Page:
FullSizeRender(3)But the point is that there will always be those that just don’t like us.  If you go out at all, whether once a year or once a week or living full-time, the odds are pretty good someone will say something that will not be very nice.  How you react to it is one thing, but being prepared and accepting that you’ll likely have that experience does make it easier to leave the living room.  Last year at the mall I was having a nice afternoon shopping (of course) and a woman walked across the hall and intentionally bumped into me and loudly said “oh, excuse me, SIR”.  At first I was confused.  I was wearing a cute white dress with a floral patterns, matching accessories, nude heels, my favorite lipstick and carrying a purse.  It took me a moment to remember that not everyone will respond to me as the gender as I am presenting as.  Once that moment of confusion passed, I realized what had happened.  Although I will never know why she did this, it was pretty clear she wanted to make me feel uncomfortable, stupid or embarrassed.  Perhaps she felt that I needed to know that I wasn’t “fooling” her.  I don’t know.  I don’t know what she thought of me.  I didn’t ask.   I didn’t care.  Still don’t.

So, what happened next?  Well, nothing, to be honest.  It wasn’t worth thinking about or speculating about.  Rude people are not worth your time or energy.  Don’t let them steal your sparkle.  It didn’t ruin my day or bother me or hurt my feelings in the slightest.  I didn’t feel stupid, I didn’t feel embarrassed, I didn’t feel ugly or male.  Whatever she wanted to accomplish, she failed miserably.  I went on to have a fabulous afternoon and evening, found two really cute dresses and had a fun, thirty minute conversation about politics with a grandmother, her daughter and her granddaughter from Missouri.

You’ll have good days, bad days and days that are unremarkable.  You’ll have days where you’ll find the perfect matching heels for the dress you bought two years ago but have never worn.  You’ll have days where you’ll have lipstick on your teeth and run your stockings.  You’ll have days where you stumble a little in your stilettos and lose an earring.  You’ll have days where someone will call you ‘sir’ and smirk.  You’ll have days where a grandmother from St. Louis will call you the sweetest thing and waiters will call you ‘ma’am’.  Mama said there would be days like this, and she was right.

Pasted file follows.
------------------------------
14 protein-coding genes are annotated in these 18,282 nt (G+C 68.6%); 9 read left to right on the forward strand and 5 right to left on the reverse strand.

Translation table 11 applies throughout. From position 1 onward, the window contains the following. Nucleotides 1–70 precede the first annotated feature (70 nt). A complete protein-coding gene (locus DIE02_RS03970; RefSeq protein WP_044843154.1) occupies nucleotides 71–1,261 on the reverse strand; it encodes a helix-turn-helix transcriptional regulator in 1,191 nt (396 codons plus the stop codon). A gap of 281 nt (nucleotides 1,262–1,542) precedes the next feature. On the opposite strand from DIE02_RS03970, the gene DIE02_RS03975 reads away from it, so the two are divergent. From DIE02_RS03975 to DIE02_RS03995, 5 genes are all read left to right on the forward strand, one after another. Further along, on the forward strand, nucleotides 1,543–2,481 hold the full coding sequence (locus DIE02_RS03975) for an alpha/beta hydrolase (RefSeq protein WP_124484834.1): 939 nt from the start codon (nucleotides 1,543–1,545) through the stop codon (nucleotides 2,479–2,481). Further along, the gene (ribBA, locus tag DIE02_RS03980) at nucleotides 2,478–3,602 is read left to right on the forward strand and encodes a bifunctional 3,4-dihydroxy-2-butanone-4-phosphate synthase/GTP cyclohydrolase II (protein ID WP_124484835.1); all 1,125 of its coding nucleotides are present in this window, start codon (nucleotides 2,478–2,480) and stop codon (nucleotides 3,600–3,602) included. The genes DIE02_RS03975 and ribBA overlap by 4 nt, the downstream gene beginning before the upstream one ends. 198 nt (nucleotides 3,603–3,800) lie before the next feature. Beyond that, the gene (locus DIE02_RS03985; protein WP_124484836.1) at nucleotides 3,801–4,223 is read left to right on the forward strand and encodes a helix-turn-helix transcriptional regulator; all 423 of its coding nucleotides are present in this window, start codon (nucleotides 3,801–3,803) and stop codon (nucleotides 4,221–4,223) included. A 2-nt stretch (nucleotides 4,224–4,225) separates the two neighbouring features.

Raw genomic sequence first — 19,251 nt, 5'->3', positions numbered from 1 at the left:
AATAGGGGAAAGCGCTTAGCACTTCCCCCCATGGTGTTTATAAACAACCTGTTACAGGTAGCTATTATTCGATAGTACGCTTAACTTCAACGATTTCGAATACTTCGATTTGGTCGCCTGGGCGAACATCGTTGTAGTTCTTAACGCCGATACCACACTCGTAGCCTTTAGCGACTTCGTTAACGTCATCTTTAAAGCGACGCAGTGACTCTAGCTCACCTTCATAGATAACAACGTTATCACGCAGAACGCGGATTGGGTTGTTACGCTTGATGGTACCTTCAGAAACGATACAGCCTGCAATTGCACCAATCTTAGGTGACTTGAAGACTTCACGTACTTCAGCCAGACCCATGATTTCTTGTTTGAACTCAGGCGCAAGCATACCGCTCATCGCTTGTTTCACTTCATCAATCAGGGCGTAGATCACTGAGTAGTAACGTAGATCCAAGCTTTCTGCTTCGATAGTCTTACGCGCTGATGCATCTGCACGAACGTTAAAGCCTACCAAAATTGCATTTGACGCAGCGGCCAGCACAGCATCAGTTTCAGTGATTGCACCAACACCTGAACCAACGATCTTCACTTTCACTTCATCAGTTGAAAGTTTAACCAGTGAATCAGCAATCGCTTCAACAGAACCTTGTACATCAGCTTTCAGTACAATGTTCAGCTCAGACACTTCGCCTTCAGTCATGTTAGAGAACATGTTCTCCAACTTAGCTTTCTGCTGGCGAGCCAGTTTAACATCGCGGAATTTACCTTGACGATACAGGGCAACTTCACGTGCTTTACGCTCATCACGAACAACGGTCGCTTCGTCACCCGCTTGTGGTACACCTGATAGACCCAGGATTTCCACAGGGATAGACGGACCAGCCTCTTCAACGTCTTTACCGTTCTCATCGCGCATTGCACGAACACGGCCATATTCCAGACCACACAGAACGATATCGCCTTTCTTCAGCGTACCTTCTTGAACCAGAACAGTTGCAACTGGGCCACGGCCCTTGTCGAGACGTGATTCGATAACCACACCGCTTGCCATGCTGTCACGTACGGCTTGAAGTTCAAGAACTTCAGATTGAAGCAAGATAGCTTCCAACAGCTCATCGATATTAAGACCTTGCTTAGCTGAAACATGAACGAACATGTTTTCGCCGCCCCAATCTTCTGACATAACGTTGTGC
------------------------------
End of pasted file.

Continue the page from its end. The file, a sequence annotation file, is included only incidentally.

Love, Hannah




Baby, it’s, Like, Really Cold Outside

It was a very, very cold evening last night, but that didn’t stop the MN T-Girls from our monthly adventure!

I had spent the afternoon doing some shopping and meeting a friend for coffee, and by the time I met up with the other t-girls temperatures were a few degrees below zero.  Did sub-zero temperatures and icy sidewalks stop me from wearing a dress with a hemline above the knee and four inch stilettos?

I think you know the answer to that.

For our first outing of 2018, we met at The Townhouse, Saint Paul’s oldest GLBTQA nightclub.  There were about two dozen of us who braved weather that was actively trying to kill us.  We had some drinks, some food, chatted about the holidays, met new friends and a lot of girl talk.  It was a nice way to start the year.  Unfortunately I didn’t get any good photos of the girls but everyone looked fabulous and was dressed a lot more practical than I was.

As the MN T-Girls enters our fifth year, I’ve been thinking a lot about how far the group has progressed and what the future holds for us.  I am constantly thinking about what we’ll do next, whether it’s shopping and makeup lessons or events built around activism.  I try to balance our events that appeal to all members of the group, whether it’s an event at The Townhouse, which tends to be one of the first places a t-girl goes when we leave the house for the first time to something bigger and more public to appeal to those of us who have been out in the real world for years and are comfortable anywhere.

Most of the events for 2018 are already planned out and they range from attending Pride events around the state to makeup demonstrations to photo shoots to holiday parties, but I am always thinking about what we can do.

It is a lot of work planning and coordinating these events and I tell the girls I will always continue to do so as long as the girls show up.

I look forward to what the year brings!

Love, Hannah